An assessment of the impact of health compaigns against female genital mutilation in west pokot district, Kenya
Lokurosia, Jackline Chepkech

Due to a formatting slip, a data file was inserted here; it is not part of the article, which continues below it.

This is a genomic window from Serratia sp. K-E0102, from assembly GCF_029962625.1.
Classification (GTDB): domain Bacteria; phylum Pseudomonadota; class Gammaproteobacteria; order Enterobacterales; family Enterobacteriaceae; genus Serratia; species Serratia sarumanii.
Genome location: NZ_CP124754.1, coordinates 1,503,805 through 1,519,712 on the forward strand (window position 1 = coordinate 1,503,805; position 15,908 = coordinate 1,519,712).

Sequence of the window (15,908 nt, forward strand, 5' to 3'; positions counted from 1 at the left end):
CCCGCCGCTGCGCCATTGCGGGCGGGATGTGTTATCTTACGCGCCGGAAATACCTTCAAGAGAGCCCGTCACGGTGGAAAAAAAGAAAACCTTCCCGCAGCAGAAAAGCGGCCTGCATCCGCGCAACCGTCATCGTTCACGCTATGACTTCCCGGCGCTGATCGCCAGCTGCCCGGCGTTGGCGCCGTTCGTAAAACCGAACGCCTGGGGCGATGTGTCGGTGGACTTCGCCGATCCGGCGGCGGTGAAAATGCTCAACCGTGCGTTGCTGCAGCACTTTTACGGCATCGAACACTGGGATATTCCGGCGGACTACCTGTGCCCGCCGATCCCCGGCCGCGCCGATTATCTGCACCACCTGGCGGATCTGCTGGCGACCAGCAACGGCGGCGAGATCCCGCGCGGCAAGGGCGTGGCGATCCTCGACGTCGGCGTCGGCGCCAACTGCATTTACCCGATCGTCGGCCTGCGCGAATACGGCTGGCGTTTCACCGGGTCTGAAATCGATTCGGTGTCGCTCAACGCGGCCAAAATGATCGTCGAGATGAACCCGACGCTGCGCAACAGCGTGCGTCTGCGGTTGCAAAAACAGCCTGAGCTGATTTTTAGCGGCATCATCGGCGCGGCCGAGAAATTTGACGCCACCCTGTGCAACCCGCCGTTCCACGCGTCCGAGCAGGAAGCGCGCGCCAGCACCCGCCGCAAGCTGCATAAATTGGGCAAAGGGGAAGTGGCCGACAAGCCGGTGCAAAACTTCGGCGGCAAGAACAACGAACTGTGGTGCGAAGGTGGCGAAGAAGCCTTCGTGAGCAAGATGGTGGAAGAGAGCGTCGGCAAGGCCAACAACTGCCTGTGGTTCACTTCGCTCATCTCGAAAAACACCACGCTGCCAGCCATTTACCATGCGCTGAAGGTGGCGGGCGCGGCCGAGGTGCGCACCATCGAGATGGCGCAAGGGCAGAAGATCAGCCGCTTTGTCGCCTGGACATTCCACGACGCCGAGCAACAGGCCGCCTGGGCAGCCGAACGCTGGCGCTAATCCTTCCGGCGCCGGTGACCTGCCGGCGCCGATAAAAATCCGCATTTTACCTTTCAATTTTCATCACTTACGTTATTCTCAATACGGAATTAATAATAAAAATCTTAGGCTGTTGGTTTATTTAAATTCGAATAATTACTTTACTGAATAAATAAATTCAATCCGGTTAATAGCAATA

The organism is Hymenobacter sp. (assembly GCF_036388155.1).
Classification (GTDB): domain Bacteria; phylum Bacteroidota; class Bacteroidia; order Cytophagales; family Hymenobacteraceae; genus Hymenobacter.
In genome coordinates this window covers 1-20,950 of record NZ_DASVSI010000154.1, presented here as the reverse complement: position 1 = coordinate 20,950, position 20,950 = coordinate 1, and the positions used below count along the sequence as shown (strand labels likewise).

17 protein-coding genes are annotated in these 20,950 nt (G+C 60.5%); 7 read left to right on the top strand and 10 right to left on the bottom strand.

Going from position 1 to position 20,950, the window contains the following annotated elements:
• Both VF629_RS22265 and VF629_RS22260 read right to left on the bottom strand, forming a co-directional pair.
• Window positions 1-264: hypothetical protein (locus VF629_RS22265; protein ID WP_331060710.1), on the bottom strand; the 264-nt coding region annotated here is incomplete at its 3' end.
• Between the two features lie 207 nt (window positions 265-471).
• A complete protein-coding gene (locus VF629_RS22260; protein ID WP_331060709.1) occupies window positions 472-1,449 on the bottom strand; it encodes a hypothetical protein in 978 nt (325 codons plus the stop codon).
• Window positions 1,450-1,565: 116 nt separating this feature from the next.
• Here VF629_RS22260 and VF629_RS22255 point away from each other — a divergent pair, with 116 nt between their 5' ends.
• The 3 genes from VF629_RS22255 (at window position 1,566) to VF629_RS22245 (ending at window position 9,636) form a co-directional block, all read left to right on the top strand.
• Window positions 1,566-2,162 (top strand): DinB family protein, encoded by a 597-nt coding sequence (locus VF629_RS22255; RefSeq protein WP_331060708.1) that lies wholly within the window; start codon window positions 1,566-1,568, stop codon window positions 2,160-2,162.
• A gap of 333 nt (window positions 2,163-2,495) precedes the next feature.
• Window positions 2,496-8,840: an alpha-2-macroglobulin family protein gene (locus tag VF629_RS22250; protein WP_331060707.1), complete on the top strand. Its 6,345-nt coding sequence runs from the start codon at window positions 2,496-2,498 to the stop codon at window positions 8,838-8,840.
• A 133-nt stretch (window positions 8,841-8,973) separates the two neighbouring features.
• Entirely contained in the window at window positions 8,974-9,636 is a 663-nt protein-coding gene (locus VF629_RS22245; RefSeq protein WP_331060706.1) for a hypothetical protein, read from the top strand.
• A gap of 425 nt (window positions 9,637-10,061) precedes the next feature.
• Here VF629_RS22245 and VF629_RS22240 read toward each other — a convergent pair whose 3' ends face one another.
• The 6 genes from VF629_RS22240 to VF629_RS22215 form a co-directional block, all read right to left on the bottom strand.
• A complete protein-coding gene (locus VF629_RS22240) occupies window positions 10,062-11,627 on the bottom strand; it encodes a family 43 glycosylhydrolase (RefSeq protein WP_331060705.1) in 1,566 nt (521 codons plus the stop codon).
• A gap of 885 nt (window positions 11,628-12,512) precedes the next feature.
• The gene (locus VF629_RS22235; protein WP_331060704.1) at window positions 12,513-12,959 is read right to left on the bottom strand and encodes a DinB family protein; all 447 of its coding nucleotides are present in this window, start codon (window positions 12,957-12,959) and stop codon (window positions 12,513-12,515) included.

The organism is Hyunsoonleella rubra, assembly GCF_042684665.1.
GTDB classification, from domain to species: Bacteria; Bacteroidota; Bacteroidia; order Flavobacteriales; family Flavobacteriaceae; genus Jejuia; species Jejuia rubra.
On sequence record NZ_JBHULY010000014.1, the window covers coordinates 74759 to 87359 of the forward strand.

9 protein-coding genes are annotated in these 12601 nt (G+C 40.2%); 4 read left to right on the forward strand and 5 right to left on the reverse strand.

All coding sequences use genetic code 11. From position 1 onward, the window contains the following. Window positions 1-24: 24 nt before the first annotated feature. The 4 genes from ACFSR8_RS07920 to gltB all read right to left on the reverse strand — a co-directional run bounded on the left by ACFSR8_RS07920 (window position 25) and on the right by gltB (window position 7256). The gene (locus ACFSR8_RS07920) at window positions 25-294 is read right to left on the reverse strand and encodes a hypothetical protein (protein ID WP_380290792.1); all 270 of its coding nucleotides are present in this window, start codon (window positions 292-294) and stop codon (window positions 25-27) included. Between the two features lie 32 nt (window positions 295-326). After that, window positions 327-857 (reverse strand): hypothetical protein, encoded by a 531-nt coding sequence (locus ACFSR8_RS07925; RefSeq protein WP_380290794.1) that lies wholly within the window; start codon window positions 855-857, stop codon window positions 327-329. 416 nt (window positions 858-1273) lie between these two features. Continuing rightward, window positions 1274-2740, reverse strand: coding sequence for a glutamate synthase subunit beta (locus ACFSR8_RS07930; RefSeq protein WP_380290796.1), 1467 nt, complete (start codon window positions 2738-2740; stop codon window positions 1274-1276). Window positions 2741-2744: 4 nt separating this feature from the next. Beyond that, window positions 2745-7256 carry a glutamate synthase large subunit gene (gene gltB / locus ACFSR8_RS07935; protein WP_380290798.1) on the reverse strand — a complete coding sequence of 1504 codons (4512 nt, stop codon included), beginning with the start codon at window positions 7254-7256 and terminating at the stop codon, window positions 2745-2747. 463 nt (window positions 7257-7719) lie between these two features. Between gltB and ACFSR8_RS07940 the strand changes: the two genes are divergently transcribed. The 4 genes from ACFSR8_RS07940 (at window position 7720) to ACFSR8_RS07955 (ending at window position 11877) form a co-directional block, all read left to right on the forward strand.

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An estimated two million girls worldwide are at risk of experiencing genital mutilation every year of which the majority are young girls in 28 African countries. In Kenya, the practice is prevalent with 38% of women aged 15-49 years reporting being circumcised. The practice is nearly universal among the Kisii (97%) and Maasai (89%) and very common among Kalenjin (62%), Taita/Taveta (59%), Embu/Mere (54%), and to lesser extent among the Kikuyu (43%), Kamba (33%), and Mjikenda/Swahili (12%). Female Genital Mutilation causes irreversible, life-long health risks for girls and women, at the time of operation, during menstruation, consummation of marriage and during childbirth. The purpose of the study is to evaluate the impact of health campaigns on the community's practice of female circumcision through education, awareness campaigns and advocacy for alternative rites of passage. Simple random sampling technique was used to identify study subjects in the two purposively selected divisions namely, Chepareria (intervention site) and Sigor (control site). A total of 750 participants was randomly sampled comprising 375 household heads from each study site. Structured questionnaires, focus group discussions and interview guides were used to collect data on knowledge, attitudes and perceptions of the community on FGM and anti-FGM advocacy activities. The data collected were processed and analyzed using the computer Statistical Package for Social Sciences (SPSS). Chi-square test for independence was used to establish associations in health knowledge, attitude and perception of anti-Female Genital Mutilation advocacy activities. The student t-test was also used to determine the differences between mean ages in the two study sites. The results of the study indicate differences in the knowledge of health risks, attitudes and practices of Female Genital Mutilation between the study sites. For instance, it was found out that the prevalence of female circumcision was significantly higher in the control site than in the intervention site 222.279; df 2; p<0.001). The result also showed that awareness of the health and social implication of the procedure on women was significantly higher among the respondents in the intervention site (x2 = 99.8192; df =3; p<0.001). This could be attributed to their participation in the anti -FGM campaigns. The results also revealed that awareness of anti-FGM advocacy activities (x2=32.1963, df = 1, p<0.001) and participation (x2 _ 49.230; df = 1; p<0.05) were statistically significant between the study sites. Similarly, awareness of the alternative rite of passage ((x2= 188.140; df = 1, p<0.001), involvement ((x2 = 21.890; df = 4; p<0.001) and adoption (x2= 13.040; df = 1, p<0.001) showed significant difference. This reveals that more households in intervention site participate in anti-FGM activities than those in control site. Future plans to circumcise daughters ((x2 26.580; df = 1; p = <0.001) and willingness to stop the practice (x2 26.860; df == 2; p<0.001) also showed a significant difference indicating that families in the intervention site were abandoning the practice. The study concludes that exposure to and dissemination of information on the social, psychological and health risks of the practice on girls and women has impacted on the community's beliefs and practices about FGM. The study recommends that campaigns against female circumcision should be integrated in the social and economic development initiatives that particularly focus on women's empowerment.
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